Sophos, a global leader in cybersecurity, has published a new sectoral survey report, “The State of Ransomware in Healthcare 2022.” The findings reveal that ransomware attacks on health organizations almost doubled from 34% in 2020 to 66% in 2021.
The survey polled 5,600 IT professionals, including 381 healthcare respondents, in mid-sized organizations (100-5,000 employees) across 31 countries. The silver lining, however, is that healthcare organizations are getting better at dealing with the aftermath of ransomware attacks, according to the survey data. The report shows that 99% of those healthcare organizations hit by ransomware got at least some their data back after cybercriminals encrypted it during the attacks. However, thoise healthcare organizations that paid the ransom got back only 65% of their data in 2021, down from 69% in 2020; furthermore, only 2% of those that paid the ransom in 2021 got all their data back, down from 8% in 2020
Additional findings from report include:
• Healthcare is most likely to pay the ransom, ranking first with 61% of organizations paying the ransom to get encrypted data back, compared with the global average of 46%; this is almost double than 34% who paid the ransom in 2020
• However, healthcare pays the least ransom amount: US$197,000 was the ransom amount paid by healthcare in 2021 compared with the global average of $812,000.
• Healthcare organizations had the second-highest average ransomware recovery costs with $1.85 million, taking one week on average to recover from an attack.
The report also revealed that the growing rate of ransomware attacks in healthcare reflects the success of the ransomware-as-a-service model, which significantly extends the reach of ransomware by reducing the skill level required to deploy an attack. Most healthcare organizations are choosing to reduce the financial risk associated with such attacks by taking cyber insurance. However, there is relatively low cyber insurance coverage in healthcare with the report finding that only 78% of healthcare organizations have cyber insurance coverage compared with the global average of 83%.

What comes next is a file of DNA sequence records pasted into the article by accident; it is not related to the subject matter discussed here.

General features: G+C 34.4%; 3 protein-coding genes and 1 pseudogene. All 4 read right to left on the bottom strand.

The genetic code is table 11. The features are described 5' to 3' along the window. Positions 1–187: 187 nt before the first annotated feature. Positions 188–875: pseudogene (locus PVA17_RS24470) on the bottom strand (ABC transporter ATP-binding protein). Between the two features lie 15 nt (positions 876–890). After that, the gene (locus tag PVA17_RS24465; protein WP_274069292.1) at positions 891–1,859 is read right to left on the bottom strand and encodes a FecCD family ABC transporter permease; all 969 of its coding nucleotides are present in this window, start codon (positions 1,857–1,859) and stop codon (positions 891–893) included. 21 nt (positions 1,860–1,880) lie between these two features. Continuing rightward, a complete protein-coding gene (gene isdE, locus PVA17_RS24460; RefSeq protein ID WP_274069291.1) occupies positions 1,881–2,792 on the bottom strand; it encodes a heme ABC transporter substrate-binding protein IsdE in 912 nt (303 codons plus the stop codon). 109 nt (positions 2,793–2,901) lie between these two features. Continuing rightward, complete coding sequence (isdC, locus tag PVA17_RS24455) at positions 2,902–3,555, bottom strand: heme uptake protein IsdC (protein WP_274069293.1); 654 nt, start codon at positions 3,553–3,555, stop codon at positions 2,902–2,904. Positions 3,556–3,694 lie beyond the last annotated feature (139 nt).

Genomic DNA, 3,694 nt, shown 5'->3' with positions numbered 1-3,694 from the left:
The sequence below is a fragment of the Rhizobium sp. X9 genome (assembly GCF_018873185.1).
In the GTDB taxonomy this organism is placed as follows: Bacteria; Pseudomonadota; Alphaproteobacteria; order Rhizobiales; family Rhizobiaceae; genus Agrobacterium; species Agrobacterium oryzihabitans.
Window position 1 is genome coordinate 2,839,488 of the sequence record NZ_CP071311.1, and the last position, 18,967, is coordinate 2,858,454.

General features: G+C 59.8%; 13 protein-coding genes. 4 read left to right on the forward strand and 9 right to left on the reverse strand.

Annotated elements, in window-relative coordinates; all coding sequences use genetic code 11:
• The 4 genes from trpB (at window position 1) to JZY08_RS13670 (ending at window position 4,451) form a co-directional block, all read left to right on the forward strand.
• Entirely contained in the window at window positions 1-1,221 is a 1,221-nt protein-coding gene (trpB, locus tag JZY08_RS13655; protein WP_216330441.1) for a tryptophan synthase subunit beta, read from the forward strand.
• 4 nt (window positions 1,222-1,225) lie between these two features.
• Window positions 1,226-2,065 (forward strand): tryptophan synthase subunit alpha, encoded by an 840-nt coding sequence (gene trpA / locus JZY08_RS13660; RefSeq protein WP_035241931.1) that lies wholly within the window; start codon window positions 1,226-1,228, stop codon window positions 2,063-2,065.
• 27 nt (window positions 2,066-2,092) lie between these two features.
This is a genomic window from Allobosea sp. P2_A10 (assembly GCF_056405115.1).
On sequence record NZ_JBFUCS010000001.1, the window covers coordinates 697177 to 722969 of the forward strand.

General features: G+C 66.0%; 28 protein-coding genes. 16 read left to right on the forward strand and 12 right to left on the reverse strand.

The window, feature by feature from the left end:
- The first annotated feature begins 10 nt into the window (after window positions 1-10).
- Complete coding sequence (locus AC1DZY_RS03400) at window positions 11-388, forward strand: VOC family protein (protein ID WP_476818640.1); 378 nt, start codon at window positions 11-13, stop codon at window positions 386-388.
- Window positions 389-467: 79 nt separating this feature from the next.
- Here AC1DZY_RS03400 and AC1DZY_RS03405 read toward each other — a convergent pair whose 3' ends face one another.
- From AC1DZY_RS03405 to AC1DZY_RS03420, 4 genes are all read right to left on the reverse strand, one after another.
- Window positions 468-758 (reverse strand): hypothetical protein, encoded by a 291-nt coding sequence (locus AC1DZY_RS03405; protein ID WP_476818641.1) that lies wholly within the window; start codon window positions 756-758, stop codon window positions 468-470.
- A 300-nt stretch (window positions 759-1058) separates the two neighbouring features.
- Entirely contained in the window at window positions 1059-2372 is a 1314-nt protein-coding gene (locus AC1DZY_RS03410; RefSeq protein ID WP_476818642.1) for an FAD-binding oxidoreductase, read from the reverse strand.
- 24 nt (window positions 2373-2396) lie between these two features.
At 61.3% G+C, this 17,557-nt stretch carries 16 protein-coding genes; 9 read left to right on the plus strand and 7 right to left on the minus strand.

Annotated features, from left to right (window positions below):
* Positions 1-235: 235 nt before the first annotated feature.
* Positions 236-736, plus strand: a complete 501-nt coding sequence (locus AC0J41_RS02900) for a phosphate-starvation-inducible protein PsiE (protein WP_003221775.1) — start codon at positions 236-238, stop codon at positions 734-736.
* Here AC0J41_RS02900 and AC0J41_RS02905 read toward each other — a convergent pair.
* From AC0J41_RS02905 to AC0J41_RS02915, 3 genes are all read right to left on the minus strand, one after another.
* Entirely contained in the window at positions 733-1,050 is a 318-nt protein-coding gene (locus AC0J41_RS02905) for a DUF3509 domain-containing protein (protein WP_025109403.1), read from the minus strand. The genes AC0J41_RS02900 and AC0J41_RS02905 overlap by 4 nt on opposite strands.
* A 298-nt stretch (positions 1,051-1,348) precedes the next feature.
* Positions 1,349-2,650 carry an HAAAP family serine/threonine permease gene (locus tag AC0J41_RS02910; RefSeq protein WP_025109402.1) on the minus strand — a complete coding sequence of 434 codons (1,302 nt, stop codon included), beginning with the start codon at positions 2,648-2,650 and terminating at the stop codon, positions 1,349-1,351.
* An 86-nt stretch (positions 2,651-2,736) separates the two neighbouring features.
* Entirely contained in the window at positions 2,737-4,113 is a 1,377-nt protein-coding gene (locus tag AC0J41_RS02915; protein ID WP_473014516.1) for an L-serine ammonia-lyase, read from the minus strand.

Although more healthcare organizations are now opting for cyber insurance, the vast majority of them (93%) with insurance coverage report finding it more difficult to get policy coverage in the last year.
With ransomware being the single largest driver of insurance claims, 51% reported the level of cybersecurity needed to qualify is now higher, putting a strain on healthcare organizations with lower budgets and less technical resources.
“Ransomware in the healthcare space is more nuanced than other industries in terms of both protection and recovery,” explained John Shier, senior security expert at Sophos. “The data that healthcare organizations harness is extremely sensitive and valuable, which makes it very attractive to attackers. In addition, the need for efficient and widespread access to this type of data – so that healthcare professionals can provide proper care – means that typical two-factor authentication and zero trust defense tactics aren’t always feasible. This leaves healthcare organizations particularly vulnerable, and when hit, they may opt to pay a ransom to keep pertinent, often lifesaving, patient data accessible. Due to these unique factors, healthcare organizations need to expand their anti-ransomware defenses by combining security technology with human-led threat hunting to defend against today’s advanced cyberattackers.”
In the light of the survey findings, Sophos experts recommend the following best practices for all organizations across all sectors:
• Install and maintain high-quality defenses across all points in the organization’s environment. Review security controls regularly and make sure they continue to meet the organization’s needs
• Harden the IT environment by searching for and closing key security gaps: unpatched devices, unprotected machines and open Remote Desktop Protocol ports. Extended Detection and Response (XDR) solutions are ideal for helping to close these gaps
• Make backups, and practice restoring from them so that the organization can get back up and running as soon as possible, with minimum disruption
• Proactively hunt for threats to identify and stop adversaries before they can execute their attack – if the team lacks the time or skills to do this in house, outsource to a Managed Detection and Response (MDR) specialist
• Prepare for the worst. Know what to do if a cyber incident occurs and keep the plan updated
Sophos, headquartered in Oxford, UK, protects more than 500,000 organizations and millions of consumers in more than 150 countries from the most advanced cyberthreats. www.sophos.com.